- Share this article on Facebook
- Share this article on Twitter
- Share this article on Email
- Show additional share options
- Share this article on Print
- Share this article on Comment
- Share this article on Whatsapp
- Share this article on Linkedin
- Share this article on Reddit
- Share this article on Pinit
- Share this article on Tumblr
Bob Miller, the beloved voice of the Los Angeles Kings for more than four decades, is expected to retire from calling play by play in light of recent health problems.
Miller, 78, has not worked since suffering a minor stroke during festivities surrounding the NHL’s All-Star weekend at Staples Center in late January. He was already calling games under a reduced schedule after missing much of last season after he had a heart attack and underwent quadruple bypass surgery.
The Kings announced that Miller would host a news conference on Thursday to make “a major announcement regarding his future plans.”
Said Miller, who has been resting at his West Hills home: “I have received a lot of inquiries about my health situation, and I appreciate the concern. I think it’s time to bring everyone up to date on my progress and what’s ahead in my future.”
Fans of the Kings and Miller are hoping he remains with the club in some capacity. The Los Angeles sports community is still having trouble getting over the fact the Vin Scully, the voice of the Dodgers since 1950, retired in October.
A member of Hockey Hall of Fame since 2000, Miller started calling Kings’ games in 1973 and is one of only three regular play-by-play men the team — now in its 50th year — has ever had. He was given a lifetime contract by the Kings in 1998, and the press box at Staples Center is named for him.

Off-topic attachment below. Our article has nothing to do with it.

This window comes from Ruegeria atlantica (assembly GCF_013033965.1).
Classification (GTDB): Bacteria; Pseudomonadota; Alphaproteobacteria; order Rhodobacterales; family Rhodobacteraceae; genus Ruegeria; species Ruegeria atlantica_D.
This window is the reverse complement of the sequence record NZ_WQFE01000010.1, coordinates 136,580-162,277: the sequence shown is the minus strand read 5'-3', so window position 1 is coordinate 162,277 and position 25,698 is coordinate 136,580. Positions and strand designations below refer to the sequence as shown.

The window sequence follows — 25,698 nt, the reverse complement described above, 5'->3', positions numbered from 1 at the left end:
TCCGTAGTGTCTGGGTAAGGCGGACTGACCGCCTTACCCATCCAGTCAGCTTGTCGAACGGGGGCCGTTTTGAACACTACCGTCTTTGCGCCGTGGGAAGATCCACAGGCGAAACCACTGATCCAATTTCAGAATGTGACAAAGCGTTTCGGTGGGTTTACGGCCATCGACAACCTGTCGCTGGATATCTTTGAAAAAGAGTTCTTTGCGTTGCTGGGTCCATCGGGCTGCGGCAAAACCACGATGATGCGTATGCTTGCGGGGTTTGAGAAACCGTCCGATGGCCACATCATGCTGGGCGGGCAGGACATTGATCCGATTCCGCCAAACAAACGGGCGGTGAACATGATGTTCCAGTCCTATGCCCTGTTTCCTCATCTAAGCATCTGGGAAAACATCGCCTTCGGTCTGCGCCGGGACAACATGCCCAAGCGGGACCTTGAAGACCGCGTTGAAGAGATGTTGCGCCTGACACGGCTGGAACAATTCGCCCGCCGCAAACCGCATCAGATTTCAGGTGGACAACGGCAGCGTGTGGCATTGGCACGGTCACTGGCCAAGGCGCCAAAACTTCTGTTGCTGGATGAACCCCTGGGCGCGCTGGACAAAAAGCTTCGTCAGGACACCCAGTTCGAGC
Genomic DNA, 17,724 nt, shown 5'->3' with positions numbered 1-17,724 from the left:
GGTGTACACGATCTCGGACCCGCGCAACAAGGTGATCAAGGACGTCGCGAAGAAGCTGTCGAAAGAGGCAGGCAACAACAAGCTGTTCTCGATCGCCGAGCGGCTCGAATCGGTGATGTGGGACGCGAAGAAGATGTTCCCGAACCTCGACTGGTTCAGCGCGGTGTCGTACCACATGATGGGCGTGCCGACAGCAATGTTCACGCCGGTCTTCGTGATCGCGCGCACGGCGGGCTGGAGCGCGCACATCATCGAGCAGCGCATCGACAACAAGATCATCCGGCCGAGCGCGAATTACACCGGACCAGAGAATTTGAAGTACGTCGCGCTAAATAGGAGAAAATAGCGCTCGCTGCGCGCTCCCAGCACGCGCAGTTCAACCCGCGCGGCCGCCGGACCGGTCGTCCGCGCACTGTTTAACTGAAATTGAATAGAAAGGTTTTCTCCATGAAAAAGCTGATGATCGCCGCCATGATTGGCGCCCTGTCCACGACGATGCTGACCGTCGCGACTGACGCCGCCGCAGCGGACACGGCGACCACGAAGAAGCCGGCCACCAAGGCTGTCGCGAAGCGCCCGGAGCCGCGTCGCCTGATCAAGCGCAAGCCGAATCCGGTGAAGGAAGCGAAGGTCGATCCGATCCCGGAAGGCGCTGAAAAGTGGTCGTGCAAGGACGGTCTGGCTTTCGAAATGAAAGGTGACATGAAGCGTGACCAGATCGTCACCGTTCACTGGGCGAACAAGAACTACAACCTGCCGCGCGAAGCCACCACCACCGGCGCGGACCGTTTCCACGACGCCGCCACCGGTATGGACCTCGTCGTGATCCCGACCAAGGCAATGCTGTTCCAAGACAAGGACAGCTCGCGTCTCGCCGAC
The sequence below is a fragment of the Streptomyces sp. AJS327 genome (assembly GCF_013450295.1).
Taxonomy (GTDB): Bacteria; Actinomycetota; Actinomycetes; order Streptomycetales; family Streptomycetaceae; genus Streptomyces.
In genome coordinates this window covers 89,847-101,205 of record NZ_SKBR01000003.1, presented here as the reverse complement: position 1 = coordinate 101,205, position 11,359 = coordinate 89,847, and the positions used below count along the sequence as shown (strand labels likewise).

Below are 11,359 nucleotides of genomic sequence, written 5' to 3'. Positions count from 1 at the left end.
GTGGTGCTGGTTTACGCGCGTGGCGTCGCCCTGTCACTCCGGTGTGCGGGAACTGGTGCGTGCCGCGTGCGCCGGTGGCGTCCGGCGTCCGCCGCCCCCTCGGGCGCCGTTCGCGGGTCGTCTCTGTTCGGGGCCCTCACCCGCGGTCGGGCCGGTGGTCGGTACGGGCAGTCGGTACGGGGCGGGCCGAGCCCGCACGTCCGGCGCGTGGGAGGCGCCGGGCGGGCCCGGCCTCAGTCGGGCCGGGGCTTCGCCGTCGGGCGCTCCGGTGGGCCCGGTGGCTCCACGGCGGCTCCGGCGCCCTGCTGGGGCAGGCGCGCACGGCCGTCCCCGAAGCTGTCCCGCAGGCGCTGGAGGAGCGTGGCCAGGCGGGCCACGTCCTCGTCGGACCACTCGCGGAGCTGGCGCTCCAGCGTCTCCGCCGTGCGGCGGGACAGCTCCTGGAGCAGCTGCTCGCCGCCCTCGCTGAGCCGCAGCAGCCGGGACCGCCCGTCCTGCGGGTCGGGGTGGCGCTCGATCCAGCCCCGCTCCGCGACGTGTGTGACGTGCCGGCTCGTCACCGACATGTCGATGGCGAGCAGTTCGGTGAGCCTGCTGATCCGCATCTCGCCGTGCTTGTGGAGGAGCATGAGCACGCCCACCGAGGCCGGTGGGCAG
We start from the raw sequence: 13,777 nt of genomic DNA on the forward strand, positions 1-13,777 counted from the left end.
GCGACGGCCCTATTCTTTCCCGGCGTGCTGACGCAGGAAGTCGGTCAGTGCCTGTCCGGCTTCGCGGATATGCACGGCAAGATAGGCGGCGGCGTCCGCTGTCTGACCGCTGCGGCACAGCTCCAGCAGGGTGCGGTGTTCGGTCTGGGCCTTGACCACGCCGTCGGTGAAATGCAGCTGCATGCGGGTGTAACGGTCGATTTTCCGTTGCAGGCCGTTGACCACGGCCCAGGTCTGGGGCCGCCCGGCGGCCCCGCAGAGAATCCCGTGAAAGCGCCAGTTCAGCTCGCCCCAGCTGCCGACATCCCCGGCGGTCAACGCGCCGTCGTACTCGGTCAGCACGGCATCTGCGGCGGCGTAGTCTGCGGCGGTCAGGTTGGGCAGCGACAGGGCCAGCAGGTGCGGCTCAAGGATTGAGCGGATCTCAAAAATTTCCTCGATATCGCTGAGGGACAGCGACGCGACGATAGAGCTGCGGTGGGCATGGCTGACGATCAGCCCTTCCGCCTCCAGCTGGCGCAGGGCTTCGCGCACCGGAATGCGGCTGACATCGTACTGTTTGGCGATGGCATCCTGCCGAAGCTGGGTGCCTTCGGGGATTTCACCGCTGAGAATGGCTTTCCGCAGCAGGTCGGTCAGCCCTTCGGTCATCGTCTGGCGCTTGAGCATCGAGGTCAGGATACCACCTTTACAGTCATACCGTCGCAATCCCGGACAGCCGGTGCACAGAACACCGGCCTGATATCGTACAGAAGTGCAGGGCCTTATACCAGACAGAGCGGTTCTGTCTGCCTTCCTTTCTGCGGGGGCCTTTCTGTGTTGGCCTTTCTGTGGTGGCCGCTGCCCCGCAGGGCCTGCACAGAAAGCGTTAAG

The Chicago native was overcome with happiness when the Kings won the Stanley Cup in 2012 and 2014.
“I’m often asked how I keep my enthusiasm,” Miller told the Los Angeles Times in 2000. “I think it’s because when you go to work, you never know what you’re going to see. It could be a record of some kind, especially in the Wayne Gretzky era. There are nights you don’t want to go, but you get caught up in the atmosphere of being at a live sporting event.
“That’s one of the best things: It’s a live event. I still enjoy the fact it’s live, not on tape, and you can’t say, ‘Let’s stop the tape and do it again.’ You can’t take it back, so let’s do it right.”
Ralph Strangis, a former play-by-play man for the Dallas Stars, has been filling in for Miller alongside analyst and former Kings star Jim Fox, who has partnered with Miller since 1990.
Sign up for THR news straight to your inbox every day